Solve Energy

Energy is the source of many world conflicts. We are a society based on fossil fuels, a non renewable resource with climate implications. With Exponential Technology we can change all that.

It’s hard to truly appreciate the power of technology to turn an industry upside down, but this is exactly what happened with Natural Gas. A relatively unsophisticated technology called Fracking has redefined the economics of an industry. By forcing pressurized fluid into Shale Gas, we now have practically an unlimited supply of Natural Gas. Fracking drove the price per unit from $12 in 2008 to $3 in 2013 – a 75% drop.

AlgaeThinking Exponentially, we can use Synthetic Life to create fossil fuels. Civilization generates most of our energy from coal (21%), petroleum (36%) and natural gas (24%). All three use carbon structures to store energy released in the form of heat. What if we created an artificial bacteria or algae that did nothing but generate complex carbon molecules? Then you would have a way to replacing irreplaceable fossil fuels.

Using carbon dioxide from the atmosphere, salt water from the oceans, and sunlight as a power source, synthetic life would turn the energy industry upside down.

Exxon has committed $600 Million with Synthetic Genomics (SGI – CEO Craig Venter of Genetic Sequencing) to do exactly that. Using algae they are attempting to create artificial life that generates biofuels all day long. Its amazingly effective, generating up to 10,000 gallons per acre per year. Corn produces 20 gallons. SGI’s approach is up to 500 times more efficient. Unlike corn, the bio-source is not harvested, you just collect the oil and leave the algae. SGI is not the only one, there are at least 5 other similar projects including the DOE.

There are three key benefits to using synthetic life to create fossil fuels. First, we are not using up a non renewable resource. Second, we are not pumping chemicals into the ground to improve extraction. Third, we are removing carbon from the atmosphere. Its a win all around.

Natural Gas By Thinking Exponentially, the dropping price of Synthetic DNA combined with crowd sourced funding, anyone can begin work in this field. Imagine a Kickstarter project to create an alternative method for synthetic Natural Gas. A garage scientist could do it using DIY Bio, Genome Compiler, and DNA printers. The impact would be profound, it could potentially make the fracking industry uneconomical.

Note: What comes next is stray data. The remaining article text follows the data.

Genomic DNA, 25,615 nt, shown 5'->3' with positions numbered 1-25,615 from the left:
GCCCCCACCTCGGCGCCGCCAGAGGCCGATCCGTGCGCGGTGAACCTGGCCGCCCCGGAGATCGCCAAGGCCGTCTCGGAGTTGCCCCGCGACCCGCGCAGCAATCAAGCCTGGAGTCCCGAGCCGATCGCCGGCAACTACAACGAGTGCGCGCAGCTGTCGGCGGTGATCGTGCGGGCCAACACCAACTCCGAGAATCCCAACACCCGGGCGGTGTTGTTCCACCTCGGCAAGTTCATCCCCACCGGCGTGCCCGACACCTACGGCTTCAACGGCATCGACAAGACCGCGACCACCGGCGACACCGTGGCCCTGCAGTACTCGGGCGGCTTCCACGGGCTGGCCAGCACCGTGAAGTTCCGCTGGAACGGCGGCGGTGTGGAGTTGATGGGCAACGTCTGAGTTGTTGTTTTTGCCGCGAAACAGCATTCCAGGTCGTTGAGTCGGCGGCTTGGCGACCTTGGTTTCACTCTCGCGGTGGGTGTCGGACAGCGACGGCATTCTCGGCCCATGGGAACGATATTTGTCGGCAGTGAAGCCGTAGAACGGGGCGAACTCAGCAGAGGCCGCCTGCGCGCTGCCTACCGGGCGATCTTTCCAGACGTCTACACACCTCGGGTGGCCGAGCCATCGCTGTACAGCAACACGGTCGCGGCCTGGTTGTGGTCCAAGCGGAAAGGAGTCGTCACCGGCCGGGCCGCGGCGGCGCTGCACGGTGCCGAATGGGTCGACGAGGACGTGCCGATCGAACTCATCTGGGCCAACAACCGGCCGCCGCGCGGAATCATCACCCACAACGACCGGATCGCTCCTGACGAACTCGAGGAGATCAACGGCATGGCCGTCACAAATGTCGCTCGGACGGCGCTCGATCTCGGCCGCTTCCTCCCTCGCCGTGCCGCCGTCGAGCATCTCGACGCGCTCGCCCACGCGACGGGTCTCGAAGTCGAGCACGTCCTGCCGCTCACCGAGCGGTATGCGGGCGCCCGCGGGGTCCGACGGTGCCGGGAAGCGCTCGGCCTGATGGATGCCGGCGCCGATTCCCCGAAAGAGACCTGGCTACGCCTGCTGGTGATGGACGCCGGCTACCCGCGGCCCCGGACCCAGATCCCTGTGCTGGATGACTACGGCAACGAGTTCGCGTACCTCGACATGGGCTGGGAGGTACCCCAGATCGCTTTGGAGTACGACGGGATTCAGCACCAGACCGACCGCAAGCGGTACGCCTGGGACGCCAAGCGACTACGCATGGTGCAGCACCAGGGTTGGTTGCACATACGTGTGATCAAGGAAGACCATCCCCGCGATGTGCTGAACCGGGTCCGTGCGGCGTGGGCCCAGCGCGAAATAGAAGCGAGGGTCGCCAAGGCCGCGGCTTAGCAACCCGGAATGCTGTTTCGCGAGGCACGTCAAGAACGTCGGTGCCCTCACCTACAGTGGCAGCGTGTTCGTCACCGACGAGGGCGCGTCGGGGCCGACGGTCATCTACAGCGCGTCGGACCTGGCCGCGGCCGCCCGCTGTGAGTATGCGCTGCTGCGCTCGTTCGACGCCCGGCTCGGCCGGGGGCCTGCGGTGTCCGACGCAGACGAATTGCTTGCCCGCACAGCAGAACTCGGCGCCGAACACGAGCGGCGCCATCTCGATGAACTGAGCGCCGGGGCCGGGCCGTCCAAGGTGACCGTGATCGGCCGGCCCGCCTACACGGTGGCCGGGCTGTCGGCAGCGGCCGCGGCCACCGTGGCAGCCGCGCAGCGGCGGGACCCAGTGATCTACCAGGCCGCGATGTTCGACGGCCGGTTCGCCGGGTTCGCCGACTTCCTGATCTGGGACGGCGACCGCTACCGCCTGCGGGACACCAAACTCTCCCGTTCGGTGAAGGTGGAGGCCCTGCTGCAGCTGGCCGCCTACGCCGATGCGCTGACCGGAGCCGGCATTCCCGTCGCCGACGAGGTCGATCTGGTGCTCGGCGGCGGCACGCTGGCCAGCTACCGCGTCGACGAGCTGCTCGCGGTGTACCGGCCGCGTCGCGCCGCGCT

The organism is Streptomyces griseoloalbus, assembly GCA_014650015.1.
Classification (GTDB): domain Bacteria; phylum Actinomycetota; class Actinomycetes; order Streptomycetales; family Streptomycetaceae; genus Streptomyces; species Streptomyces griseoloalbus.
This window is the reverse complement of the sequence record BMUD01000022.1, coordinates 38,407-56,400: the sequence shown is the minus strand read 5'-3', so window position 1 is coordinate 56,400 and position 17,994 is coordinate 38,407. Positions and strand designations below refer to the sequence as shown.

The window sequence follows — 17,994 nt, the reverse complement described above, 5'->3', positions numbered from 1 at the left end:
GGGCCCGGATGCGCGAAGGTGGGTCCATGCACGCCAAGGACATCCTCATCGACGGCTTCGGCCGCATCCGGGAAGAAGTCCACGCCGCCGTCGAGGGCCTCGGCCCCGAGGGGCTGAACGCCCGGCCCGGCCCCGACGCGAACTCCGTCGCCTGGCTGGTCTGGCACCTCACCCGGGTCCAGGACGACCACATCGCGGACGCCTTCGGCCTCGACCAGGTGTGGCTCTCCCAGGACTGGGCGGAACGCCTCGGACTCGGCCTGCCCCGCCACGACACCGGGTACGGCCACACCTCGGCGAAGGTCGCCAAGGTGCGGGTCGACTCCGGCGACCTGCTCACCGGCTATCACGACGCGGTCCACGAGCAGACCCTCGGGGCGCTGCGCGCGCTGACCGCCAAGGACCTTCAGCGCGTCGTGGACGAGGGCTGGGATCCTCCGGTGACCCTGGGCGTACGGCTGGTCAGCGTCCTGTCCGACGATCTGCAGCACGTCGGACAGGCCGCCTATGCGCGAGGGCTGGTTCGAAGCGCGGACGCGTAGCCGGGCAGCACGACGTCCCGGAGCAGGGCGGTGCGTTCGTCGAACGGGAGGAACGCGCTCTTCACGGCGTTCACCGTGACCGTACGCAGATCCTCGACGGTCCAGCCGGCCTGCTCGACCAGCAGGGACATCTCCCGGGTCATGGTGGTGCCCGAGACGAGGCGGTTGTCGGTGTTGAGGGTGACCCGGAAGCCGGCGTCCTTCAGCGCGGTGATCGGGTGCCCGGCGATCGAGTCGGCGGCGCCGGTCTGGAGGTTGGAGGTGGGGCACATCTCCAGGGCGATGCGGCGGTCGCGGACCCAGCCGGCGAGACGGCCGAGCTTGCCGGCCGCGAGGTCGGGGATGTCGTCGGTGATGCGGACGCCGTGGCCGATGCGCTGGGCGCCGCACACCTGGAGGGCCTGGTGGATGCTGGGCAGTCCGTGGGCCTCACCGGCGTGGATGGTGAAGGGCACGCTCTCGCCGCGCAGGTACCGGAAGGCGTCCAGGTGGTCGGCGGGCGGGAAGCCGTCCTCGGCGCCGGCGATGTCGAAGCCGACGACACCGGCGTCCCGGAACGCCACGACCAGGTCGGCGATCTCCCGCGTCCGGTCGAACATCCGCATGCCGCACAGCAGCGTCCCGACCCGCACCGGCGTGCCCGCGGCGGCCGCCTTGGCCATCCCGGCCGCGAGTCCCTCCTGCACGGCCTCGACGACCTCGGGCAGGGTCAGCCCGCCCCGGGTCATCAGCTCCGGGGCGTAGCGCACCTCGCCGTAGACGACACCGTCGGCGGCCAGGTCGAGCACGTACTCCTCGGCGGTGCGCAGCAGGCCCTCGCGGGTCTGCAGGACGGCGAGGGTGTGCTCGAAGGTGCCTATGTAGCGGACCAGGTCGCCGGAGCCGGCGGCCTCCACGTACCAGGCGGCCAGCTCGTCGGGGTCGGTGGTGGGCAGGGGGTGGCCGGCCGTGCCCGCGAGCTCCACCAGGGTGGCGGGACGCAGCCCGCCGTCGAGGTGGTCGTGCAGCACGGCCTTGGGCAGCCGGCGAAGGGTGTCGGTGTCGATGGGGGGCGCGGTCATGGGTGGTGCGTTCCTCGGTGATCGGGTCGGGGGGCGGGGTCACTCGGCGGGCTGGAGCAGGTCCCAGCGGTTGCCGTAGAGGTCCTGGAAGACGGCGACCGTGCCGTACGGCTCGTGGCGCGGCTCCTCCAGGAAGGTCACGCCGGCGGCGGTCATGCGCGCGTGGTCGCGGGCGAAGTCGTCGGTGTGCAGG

There is another key economic impact: the Alberta Oil Sands is a $30 billion dollar investment and the controversial Keystone Pipeline is required to move the oil south. It will take 20 years to build out the heavy oil facilities into full production. Longer to recover the investment.

If a simple technology like fracking changed the economics of Natural Gas in only 5 years, imagine the impact of synthetic biology over 20. Algae alone could potentially disrupt the fossil fuel industry in a decade. When a new technology reaches the tipping point to replace a traditional approach, the attitude of the investment community changes.

Exponential technologies grow geometrically in capability, industries based on heavy infrastructure – not so much.

Tags: , , ,

Categories: Genetics, Solve

Author:Geoffrey Shmigelsky

Technology Entrepreneur, Angel Investor


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4 Comments on “Solve Energy”

  1. mikelandau2012
    March 26, 2013 at 2:39 pm #

    Exponential change is likely to create many disruptive products and services. The future is in ideas that leverage such change. I expect that in 20 years, we will have made dramatic strides in cleaner and cheeper energy. Long term mega projects need to looked at thru the lens of exponential change. As an aside, I noticed a chart that Rep Paul Ryan put up not long ago … he straight lined is projections to the year 2080. Really!

    • March 26, 2013 at 2:44 pm #

      I agree, its remarkable how many billion dollar projects with a 20-30 year ROI are built without taking into account advances in technology. I remain unconvinced that many super projects will ever break even.


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